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date : 16-09-09 13:48
Toronto men in their 70s walk to Ottawa
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Toronto men in their 70s walk to Ottawa to highlight human rights abuses in North Korea

Hyon Ki Ha and Kyung Bok Lee are pushing for unification of North and South Korea

CBC News

September 5, 2016




Two elderly Toronto men have completed an epic trek to Ottawa to bring attention to human rights abuses in North Korea.


Hyon Ki (Harry) Ha, 78, and Kyung Bok Lee, 70, arrived in the capital on foot Monday after leaving their home ciy of Toronto on Aug. 15.


They said they walked the 400 kilometre journey to promote peace and the unification of North and South Korea, a move they believe will help liberate North Koreans.


"It's very sad that we are not united," said Ha. "I think it's time to stop that and be one country." Ha — who came to Canada in 1967 — said one way to bring democracy to North Koreans is to unite the two nations.


"It's time for North Korea to open its border to the free world...[and] to democratize. And this has to be done with the help of South Korea."


North Korea's troubling human rights record is one reason the men want to shine a light on the issue of unification. They hope to deliver a petition to the South Korean Embassy for president Park Geun-hye to push for a peaceful merger.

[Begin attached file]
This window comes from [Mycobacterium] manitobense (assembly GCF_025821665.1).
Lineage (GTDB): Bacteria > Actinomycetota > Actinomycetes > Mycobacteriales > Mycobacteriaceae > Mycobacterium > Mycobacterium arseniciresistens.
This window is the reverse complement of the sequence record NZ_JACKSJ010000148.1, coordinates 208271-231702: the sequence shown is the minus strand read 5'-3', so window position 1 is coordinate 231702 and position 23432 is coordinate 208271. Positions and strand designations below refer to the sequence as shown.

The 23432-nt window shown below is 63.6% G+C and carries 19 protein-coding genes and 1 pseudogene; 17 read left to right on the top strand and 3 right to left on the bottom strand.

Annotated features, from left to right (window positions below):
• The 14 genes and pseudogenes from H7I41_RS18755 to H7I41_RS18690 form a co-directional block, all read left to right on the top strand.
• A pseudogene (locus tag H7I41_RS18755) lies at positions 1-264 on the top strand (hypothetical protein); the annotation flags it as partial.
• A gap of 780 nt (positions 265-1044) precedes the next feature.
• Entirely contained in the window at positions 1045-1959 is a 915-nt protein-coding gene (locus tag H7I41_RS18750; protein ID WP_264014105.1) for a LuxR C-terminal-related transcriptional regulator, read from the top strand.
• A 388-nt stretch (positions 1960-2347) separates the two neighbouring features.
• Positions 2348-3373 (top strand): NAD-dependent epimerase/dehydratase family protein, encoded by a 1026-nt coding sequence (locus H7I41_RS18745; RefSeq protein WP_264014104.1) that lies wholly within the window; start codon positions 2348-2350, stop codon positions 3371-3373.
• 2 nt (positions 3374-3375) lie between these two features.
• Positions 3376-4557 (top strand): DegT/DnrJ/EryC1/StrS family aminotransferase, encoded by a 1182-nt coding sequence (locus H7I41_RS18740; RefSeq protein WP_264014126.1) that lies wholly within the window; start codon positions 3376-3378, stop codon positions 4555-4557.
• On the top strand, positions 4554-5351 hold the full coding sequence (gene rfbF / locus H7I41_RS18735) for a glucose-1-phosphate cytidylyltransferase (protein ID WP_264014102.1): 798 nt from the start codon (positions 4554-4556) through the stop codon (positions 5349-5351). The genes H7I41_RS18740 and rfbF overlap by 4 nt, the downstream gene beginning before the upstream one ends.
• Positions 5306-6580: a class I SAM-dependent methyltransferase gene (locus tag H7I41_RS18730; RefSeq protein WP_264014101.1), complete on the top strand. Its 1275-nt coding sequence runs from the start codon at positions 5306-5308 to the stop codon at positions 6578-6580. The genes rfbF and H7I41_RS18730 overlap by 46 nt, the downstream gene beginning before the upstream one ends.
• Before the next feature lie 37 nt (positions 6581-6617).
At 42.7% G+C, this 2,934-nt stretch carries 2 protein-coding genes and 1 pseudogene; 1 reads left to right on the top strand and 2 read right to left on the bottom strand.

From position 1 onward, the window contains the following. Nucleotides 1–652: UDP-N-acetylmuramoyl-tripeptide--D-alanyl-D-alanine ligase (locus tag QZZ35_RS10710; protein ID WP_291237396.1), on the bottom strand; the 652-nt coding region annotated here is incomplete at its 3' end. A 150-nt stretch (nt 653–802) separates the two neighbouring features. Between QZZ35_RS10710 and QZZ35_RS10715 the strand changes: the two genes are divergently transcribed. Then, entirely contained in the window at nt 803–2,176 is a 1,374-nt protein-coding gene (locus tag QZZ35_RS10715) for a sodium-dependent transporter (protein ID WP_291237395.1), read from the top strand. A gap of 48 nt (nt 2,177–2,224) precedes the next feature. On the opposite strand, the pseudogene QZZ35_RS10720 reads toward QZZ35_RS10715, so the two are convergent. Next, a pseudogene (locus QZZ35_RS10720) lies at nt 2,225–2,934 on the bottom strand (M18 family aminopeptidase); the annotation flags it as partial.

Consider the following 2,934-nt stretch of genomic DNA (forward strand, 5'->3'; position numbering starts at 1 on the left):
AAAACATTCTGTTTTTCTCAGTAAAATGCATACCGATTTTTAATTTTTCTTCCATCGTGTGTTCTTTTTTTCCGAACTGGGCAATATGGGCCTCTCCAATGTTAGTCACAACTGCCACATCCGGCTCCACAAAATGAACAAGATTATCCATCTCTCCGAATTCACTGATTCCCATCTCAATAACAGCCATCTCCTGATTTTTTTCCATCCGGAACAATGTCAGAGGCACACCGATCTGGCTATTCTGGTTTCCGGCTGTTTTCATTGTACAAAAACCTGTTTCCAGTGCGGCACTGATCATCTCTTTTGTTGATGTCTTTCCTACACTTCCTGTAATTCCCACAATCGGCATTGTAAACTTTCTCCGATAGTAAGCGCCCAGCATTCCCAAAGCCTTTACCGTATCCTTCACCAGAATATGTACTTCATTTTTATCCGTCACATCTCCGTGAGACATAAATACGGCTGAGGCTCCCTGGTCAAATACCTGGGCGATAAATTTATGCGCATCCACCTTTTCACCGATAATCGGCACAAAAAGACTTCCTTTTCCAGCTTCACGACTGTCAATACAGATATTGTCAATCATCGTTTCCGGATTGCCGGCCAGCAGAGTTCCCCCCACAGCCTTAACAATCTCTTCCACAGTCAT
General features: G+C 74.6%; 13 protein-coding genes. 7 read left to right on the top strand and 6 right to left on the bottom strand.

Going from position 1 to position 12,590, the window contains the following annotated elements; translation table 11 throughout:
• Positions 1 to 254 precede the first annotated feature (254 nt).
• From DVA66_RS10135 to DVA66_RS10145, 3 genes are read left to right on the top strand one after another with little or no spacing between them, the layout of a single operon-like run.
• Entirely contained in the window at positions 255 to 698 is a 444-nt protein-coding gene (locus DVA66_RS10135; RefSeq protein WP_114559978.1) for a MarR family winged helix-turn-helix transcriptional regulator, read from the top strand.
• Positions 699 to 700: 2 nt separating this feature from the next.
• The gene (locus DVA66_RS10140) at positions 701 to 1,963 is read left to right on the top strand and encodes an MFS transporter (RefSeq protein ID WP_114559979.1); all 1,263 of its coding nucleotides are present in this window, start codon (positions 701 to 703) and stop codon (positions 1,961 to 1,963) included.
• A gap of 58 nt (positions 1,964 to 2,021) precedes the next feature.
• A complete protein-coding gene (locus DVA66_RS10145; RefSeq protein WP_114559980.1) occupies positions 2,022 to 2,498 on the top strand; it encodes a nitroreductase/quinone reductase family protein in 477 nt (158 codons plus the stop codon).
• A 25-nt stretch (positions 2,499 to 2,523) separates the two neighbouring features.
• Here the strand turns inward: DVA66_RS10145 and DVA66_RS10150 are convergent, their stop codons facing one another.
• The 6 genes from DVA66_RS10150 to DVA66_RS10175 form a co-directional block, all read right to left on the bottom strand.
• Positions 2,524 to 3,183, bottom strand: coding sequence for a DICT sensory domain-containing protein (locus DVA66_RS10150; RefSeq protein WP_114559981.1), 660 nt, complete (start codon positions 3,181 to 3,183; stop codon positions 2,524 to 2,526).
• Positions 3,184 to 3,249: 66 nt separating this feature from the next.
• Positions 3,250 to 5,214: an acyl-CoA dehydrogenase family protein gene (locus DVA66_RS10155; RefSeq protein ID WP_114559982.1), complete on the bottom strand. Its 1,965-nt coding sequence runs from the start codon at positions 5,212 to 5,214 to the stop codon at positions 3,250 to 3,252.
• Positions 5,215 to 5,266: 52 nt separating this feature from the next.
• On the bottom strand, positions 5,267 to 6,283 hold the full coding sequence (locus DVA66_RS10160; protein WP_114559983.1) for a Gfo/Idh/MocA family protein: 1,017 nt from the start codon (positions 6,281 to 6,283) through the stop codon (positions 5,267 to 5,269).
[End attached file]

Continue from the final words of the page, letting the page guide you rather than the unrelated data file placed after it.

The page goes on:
'Crimes against humanity in North Korea'


"I've been working for human rights in North Korea for many, many years," said Lee. "The international community, especially the UN Commission of Inquiry, they confirmed there exists crimes against humanity in North Korea. It has been committed. It is being committed at this moment."


Kyung Bok Lee said he made the 400 kilometre journey to Ottawa to promote the unification of North and South Korea and to shine a light on the human rights abuses in North Korea. (CBC)


While what happens in North Korea is tightly monitored and controlled by the country's leader Kim Jong-un and his government, Lee said human rights abuses — like the nation's prison camps — are well documented. 


"Due to the testimony of defectors it came to light," said Lee. "It is evident that they do have [prison camps] and that shouldn't be tolerated."


In June 2015, then-member of Parliament Irwin Cotler introduced a private member's bill calling on the Canadian government to create a Human Rights in North Korea Act so that a special envoy could be created to monitor and report on the human rights situation there. It didn't pass, but Lee said he would like Canada to create similar legislation so that abuses in the country do not continue to happen.